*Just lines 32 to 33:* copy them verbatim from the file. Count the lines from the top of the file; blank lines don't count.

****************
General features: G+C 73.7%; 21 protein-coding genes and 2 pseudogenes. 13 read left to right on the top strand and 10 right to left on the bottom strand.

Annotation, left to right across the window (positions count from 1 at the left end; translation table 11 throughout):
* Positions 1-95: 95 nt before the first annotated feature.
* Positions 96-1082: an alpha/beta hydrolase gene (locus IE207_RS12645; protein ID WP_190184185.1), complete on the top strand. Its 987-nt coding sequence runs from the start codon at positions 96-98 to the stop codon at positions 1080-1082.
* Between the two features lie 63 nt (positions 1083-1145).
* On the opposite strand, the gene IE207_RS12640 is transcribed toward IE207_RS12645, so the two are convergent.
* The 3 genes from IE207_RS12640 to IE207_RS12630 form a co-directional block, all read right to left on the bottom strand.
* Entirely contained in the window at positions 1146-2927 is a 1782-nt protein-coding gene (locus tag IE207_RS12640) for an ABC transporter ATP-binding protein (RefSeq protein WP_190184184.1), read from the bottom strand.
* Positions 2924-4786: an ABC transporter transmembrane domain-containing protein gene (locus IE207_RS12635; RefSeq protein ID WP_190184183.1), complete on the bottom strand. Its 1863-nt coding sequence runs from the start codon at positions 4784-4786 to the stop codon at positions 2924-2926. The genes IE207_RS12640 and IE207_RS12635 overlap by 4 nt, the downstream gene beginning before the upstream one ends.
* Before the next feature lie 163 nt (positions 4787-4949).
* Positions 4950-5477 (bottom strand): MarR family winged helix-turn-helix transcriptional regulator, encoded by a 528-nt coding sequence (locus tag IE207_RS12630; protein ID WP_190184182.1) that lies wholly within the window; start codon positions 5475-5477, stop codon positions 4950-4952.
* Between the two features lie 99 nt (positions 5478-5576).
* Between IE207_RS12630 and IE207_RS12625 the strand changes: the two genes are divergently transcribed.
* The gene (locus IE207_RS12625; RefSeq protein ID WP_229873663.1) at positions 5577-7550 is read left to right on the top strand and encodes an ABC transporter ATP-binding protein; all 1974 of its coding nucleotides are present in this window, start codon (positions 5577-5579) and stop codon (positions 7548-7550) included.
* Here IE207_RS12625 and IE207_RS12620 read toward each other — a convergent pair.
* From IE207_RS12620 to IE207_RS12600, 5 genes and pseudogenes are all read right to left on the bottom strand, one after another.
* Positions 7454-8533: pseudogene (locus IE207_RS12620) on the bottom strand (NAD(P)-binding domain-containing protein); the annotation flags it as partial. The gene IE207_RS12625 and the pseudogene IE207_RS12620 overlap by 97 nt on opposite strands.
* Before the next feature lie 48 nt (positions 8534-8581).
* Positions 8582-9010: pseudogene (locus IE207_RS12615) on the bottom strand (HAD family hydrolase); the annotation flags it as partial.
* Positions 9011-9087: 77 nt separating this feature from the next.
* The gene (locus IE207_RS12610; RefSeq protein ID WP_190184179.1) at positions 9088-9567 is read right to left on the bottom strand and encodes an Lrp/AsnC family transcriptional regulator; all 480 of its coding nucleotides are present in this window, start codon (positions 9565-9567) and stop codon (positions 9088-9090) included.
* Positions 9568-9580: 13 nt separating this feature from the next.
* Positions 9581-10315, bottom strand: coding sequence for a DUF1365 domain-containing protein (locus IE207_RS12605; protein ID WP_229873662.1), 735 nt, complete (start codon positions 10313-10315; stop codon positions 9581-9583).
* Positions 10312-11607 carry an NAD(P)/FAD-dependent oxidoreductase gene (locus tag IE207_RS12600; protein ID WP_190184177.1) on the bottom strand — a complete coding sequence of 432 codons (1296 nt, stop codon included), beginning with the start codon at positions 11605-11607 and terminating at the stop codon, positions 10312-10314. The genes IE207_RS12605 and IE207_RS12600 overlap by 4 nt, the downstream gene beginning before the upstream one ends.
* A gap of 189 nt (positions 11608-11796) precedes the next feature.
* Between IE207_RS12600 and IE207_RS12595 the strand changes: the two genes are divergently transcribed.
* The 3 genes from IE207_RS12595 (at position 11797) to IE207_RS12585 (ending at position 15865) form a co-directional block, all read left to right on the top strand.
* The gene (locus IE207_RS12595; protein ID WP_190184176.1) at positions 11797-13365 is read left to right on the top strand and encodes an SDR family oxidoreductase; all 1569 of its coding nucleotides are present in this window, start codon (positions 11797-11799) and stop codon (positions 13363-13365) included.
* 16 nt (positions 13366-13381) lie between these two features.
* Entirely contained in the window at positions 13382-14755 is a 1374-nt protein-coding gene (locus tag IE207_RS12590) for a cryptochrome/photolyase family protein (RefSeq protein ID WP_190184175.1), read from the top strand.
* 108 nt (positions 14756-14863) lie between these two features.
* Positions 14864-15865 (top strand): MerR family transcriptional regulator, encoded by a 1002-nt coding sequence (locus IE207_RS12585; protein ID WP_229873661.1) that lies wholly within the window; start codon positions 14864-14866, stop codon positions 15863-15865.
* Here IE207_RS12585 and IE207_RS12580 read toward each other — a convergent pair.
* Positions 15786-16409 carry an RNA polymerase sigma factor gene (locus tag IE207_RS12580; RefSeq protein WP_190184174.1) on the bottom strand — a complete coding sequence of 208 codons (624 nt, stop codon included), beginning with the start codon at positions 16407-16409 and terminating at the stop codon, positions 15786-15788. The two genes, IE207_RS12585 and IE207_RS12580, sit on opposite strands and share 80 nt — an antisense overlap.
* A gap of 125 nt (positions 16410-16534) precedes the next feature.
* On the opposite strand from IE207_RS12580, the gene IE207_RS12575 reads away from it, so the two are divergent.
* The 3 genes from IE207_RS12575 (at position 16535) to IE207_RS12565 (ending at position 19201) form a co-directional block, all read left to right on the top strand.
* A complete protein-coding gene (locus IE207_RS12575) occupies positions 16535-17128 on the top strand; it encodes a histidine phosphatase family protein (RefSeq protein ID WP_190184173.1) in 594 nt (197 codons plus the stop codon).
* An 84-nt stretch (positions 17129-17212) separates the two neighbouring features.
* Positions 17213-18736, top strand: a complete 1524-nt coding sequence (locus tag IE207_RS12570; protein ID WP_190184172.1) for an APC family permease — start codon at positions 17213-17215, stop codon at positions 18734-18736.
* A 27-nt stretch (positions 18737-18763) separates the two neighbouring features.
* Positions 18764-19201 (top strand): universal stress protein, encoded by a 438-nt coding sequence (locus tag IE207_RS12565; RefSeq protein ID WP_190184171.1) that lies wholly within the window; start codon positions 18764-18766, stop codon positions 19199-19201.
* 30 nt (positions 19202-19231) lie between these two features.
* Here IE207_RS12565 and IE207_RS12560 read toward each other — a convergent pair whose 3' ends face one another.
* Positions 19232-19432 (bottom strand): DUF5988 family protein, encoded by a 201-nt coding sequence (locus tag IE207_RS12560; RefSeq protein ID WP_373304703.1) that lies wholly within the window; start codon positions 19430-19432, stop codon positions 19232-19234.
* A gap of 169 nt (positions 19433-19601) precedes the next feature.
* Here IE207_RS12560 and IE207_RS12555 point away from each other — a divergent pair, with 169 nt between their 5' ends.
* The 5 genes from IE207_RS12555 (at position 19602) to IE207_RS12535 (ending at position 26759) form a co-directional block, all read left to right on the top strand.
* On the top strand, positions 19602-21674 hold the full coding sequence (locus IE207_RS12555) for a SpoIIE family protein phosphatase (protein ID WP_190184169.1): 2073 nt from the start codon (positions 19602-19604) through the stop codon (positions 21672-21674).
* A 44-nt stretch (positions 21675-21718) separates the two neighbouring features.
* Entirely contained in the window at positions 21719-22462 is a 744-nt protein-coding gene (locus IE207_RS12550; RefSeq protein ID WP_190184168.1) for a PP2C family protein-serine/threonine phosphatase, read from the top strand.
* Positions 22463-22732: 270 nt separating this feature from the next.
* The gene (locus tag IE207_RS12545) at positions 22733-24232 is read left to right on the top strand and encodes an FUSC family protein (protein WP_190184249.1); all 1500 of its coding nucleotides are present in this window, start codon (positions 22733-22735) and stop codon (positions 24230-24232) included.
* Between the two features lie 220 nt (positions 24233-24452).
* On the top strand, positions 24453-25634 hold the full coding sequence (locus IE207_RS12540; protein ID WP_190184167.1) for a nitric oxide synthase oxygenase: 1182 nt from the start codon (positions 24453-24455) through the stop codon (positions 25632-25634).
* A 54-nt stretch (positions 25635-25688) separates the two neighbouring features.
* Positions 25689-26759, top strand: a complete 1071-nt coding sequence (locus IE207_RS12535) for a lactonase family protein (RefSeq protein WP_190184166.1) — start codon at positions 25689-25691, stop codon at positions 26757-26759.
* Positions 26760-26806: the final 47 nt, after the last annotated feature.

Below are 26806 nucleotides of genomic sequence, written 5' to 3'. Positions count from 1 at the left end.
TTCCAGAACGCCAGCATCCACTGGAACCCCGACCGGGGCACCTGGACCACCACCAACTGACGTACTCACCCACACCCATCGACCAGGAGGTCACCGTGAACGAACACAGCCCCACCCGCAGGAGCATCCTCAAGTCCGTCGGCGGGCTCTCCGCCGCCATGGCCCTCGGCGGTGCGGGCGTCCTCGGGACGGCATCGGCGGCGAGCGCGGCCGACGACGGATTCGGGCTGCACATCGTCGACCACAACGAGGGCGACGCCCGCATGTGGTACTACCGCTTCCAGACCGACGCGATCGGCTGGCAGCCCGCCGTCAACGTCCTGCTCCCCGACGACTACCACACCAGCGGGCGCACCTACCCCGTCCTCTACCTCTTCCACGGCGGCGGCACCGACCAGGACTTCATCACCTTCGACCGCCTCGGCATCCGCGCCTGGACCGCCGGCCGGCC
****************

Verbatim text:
* Positions 14864-15865 (top strand): MerR family transcriptional regulator, encoded by a 1002-nt coding sequence (locus IE207_RS12585; protein ID WP_229873661.1) that lies wholly within the window; start codon positions 14864-14866, stop codon positions 15863-15865.
* Here IE207_RS12585 and IE207_RS12580 read toward each other — a convergent pair.